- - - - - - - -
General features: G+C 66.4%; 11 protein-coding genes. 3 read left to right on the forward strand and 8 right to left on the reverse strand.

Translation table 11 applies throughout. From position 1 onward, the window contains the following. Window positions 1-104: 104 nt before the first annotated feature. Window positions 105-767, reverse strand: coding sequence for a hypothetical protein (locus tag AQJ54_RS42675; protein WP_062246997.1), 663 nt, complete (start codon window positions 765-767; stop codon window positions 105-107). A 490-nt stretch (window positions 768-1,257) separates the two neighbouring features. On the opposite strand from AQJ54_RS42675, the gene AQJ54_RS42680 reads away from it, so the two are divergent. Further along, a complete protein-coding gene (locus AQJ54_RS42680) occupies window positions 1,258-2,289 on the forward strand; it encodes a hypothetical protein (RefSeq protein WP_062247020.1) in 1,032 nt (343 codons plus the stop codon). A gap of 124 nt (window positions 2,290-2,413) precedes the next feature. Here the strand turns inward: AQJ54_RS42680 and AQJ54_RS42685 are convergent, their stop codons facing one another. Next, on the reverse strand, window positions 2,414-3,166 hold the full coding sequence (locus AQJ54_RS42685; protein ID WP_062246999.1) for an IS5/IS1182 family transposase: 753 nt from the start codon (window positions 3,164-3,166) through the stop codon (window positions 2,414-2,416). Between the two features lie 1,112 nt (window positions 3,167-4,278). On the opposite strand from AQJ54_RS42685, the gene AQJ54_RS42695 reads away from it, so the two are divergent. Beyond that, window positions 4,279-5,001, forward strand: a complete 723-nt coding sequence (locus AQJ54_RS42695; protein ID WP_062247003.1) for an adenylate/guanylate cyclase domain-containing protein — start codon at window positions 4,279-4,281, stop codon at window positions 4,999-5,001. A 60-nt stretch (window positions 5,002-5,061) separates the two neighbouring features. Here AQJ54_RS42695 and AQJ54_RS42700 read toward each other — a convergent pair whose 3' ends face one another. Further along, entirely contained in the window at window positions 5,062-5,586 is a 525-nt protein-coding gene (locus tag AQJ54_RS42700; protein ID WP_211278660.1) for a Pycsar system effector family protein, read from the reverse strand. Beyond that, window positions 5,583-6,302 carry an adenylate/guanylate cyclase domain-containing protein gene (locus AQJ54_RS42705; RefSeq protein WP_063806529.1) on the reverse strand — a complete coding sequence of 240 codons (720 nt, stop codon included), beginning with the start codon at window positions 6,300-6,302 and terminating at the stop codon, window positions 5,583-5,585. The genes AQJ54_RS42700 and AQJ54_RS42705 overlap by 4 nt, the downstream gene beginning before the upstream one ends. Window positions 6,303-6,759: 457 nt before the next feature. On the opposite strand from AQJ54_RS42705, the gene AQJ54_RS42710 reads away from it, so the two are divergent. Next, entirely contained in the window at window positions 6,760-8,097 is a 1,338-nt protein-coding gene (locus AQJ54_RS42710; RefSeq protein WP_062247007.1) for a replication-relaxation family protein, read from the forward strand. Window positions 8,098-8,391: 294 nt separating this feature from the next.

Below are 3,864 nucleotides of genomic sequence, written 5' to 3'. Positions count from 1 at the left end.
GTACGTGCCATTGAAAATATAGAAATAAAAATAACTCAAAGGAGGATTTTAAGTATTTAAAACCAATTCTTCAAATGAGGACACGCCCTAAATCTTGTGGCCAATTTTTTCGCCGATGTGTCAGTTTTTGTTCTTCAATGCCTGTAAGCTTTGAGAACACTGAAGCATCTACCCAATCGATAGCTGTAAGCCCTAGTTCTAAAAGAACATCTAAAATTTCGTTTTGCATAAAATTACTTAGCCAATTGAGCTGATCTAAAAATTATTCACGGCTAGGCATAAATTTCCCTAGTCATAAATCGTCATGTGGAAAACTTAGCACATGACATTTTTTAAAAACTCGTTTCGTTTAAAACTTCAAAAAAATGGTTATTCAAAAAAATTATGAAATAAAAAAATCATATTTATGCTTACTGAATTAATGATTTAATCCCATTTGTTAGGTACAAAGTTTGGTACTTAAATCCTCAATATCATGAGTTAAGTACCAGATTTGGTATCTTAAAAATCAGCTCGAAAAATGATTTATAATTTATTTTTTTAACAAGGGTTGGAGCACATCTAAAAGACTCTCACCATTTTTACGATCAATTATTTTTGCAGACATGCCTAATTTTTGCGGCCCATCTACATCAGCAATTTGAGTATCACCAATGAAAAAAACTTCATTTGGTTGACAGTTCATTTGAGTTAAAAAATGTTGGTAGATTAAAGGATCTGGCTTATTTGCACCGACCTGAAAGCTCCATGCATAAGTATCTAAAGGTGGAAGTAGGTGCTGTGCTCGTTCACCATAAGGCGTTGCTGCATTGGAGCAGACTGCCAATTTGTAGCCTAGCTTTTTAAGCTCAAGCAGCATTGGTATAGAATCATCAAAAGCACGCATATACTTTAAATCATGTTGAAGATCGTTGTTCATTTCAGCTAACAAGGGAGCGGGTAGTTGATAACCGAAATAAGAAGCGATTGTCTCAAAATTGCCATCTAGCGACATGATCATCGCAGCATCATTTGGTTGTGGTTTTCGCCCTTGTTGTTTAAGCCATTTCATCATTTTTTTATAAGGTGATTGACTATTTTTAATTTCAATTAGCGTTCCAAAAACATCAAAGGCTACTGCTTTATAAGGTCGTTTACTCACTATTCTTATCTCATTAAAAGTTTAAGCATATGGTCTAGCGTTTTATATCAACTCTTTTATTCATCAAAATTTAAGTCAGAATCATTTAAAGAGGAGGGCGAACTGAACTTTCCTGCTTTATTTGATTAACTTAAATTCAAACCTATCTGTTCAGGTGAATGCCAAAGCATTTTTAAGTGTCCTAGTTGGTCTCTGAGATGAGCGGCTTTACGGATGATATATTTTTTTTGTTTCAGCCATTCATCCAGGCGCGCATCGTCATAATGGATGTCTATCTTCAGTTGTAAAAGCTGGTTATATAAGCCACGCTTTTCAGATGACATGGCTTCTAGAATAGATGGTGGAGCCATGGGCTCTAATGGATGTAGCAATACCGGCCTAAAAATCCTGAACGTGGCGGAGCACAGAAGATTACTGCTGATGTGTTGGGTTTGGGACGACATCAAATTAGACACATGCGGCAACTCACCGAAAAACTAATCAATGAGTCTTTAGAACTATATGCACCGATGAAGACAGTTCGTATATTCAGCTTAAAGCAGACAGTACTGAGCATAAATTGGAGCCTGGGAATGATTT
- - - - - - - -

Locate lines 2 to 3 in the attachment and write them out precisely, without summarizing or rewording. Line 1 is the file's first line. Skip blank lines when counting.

Translation table 11 applies throughout. From position 1 onward, the window contains the following. Window positions 1-104: 104 nt before the first annotated feature. Window positions 105-767, reverse strand: coding sequence for a hypothetical protein (locus tag AQJ54_RS42675; protein WP_062246997.1), 663 nt, complete (start codon window positions 765-767; stop codon window positions 105-107). A 490-nt stretch (window positions 768-1,257) separates the two neighbouring features. On the opposite strand from AQJ54_RS42675, the gene AQJ54_RS42680 reads away from it, so the two are divergent. Further along, a complete protein-coding gene (locus AQJ54_RS42680) occupies window positions 1,258-2,289 on the forward strand; it encodes a hypothetical protein (RefSeq protein WP_062247020.1) in 1,032 nt (343 codons plus the stop codon). A gap of 124 nt (window positions 2,290-2,413) precedes the next feature. Here the strand turns inward: AQJ54_RS42680 and AQJ54_RS42685 are convergent, their stop codons facing one another. Next, on the reverse strand, window positions 2,414-3,166 hold the full coding sequence (locus AQJ54_RS42685; protein ID WP_062246999.1) for an IS5/IS1182 family transposase: 753 nt from the start codon (window positions 3,164-3,166) through the stop codon (window positions 2,414-2,416). Between the two features lie 1,112 nt (window positions 3,167-4,278). On the opposite strand from AQJ54_RS42685, the gene AQJ54_RS42695 reads away from it, so the two are divergent. Beyond that, window positions 4,279-5,001, forward strand: a complete 723-nt coding sequence (locus AQJ54_RS42695; protein ID WP_062247003.1) for an adenylate/guanylate cyclase domain-containing protein — start codon at window positions 4,279-4,281, stop codon at window positions 4,999-5,001. A 60-nt stretch (window positions 5,002-5,061) separates the two neighbouring features. Here AQJ54_RS42695 and AQJ54_RS42700 read toward each other — a convergent pair whose 3' ends face one another. Further along, entirely contained in the window at window positions 5,062-5,586 is a 525-nt protein-coding gene (locus tag AQJ54_RS42700; protein ID WP_211278660.1) for a Pycsar system effector family protein, read from the reverse strand. Beyond that, window positions 5,583-6,302 carry an adenylate/guanylate cyclase domain-containing protein gene (locus AQJ54_RS42705; RefSeq protein WP_063806529.1) on the reverse strand — a complete coding sequence of 240 codons (720 nt, stop codon included), beginning with the start codon at window positions 6,300-6,302 and terminating at the stop codon, window positions 5,583-5,585. The genes AQJ54_RS42700 and AQJ54_RS42705 overlap by 4 nt, the downstream gene beginning before the upstream one ends. Window positions 6,303-6,759: 457 nt before the next feature. On the opposite strand from AQJ54_RS42705, the gene AQJ54_RS42710 reads away from it, so the two are divergent. Next, entirely contained in the window at window positions 6,760-8,097 is a 1,338-nt protein-coding gene (locus AQJ54_RS42710; RefSeq protein WP_062247007.1) for a replication-relaxation family protein, read from the forward strand. Window positions 8,098-8,391: 294 nt separating this feature from the next.

Below are 3,864 nucleotides of genomic sequence, written 5' to 3'. Positions count from 1 at the left end.